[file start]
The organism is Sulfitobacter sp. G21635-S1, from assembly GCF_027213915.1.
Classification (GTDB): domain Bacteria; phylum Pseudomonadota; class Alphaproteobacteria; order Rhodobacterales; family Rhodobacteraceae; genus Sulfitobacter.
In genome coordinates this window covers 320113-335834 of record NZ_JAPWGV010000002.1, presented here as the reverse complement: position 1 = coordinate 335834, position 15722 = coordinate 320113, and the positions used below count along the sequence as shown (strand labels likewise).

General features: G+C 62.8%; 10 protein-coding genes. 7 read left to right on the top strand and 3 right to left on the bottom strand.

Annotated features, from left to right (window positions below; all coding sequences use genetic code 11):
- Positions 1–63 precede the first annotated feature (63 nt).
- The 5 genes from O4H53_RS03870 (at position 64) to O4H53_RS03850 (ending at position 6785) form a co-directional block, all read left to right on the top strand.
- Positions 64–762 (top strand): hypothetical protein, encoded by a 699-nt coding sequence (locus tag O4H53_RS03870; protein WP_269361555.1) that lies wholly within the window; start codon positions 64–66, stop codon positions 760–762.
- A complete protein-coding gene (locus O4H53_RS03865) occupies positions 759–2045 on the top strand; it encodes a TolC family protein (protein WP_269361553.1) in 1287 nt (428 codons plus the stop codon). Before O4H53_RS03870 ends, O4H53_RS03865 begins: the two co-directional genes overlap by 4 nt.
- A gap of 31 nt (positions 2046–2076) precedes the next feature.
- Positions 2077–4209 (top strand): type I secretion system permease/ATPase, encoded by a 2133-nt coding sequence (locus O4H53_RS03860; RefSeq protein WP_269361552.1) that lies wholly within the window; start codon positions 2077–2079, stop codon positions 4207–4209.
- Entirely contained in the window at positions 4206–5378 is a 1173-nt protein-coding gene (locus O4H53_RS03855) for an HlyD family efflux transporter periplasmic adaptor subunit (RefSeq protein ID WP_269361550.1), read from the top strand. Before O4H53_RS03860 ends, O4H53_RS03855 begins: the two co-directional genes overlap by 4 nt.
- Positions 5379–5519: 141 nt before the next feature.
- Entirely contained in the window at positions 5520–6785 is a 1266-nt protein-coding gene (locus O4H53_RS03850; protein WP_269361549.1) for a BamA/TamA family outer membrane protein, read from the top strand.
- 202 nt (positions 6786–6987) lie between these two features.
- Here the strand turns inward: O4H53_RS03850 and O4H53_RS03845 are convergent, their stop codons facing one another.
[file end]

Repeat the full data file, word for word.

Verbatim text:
The organism is Sulfitobacter sp. G21635-S1, from assembly GCF_027213915.1.
Classification (GTDB): domain Bacteria; phylum Pseudomonadota; class Alphaproteobacteria; order Rhodobacterales; family Rhodobacteraceae; genus Sulfitobacter.
In genome coordinates this window covers 320113-335834 of record NZ_JAPWGV010000002.1, presented here as the reverse complement: position 1 = coordinate 335834, position 15722 = coordinate 320113, and the positions used below count along the sequence as shown (strand labels likewise).

General features: G+C 62.8%; 10 protein-coding genes. 7 read left to right on the top strand and 3 right to left on the bottom strand.

Annotated features, from left to right (window positions below; all coding sequences use genetic code 11):
- Positions 1–63 precede the first annotated feature (63 nt).
- The 5 genes from O4H53_RS03870 (at position 64) to O4H53_RS03850 (ending at position 6785) form a co-directional block, all read left to right on the top strand.
- Positions 64–762 (top strand): hypothetical protein, encoded by a 699-nt coding sequence (locus tag O4H53_RS03870; protein WP_269361555.1) that lies wholly within the window; start codon positions 64–66, stop codon positions 760–762.
- A complete protein-coding gene (locus O4H53_RS03865) occupies positions 759–2045 on the top strand; it encodes a TolC family protein (protein WP_269361553.1) in 1287 nt (428 codons plus the stop codon). Before O4H53_RS03870 ends, O4H53_RS03865 begins: the two co-directional genes overlap by 4 nt.
- A gap of 31 nt (positions 2046–2076) precedes the next feature.
- Positions 2077–4209 (top strand): type I secretion system permease/ATPase, encoded by a 2133-nt coding sequence (locus O4H53_RS03860; RefSeq protein WP_269361552.1) that lies wholly within the window; start codon positions 2077–2079, stop codon positions 4207–4209.
- Entirely contained in the window at positions 4206–5378 is a 1173-nt protein-coding gene (locus O4H53_RS03855) for an HlyD family efflux transporter periplasmic adaptor subunit (RefSeq protein ID WP_269361550.1), read from the top strand. Before O4H53_RS03860 ends, O4H53_RS03855 begins: the two co-directional genes overlap by 4 nt.
- Positions 5379–5519: 141 nt before the next feature.
- Entirely contained in the window at positions 5520–6785 is a 1266-nt protein-coding gene (locus O4H53_RS03850; protein WP_269361549.1) for a BamA/TamA family outer membrane protein, read from the top strand.
- 202 nt (positions 6786–6987) lie between these two features.
- Here the strand turns inward: O4H53_RS03850 and O4H53_RS03845 are convergent, their stop codons facing one another.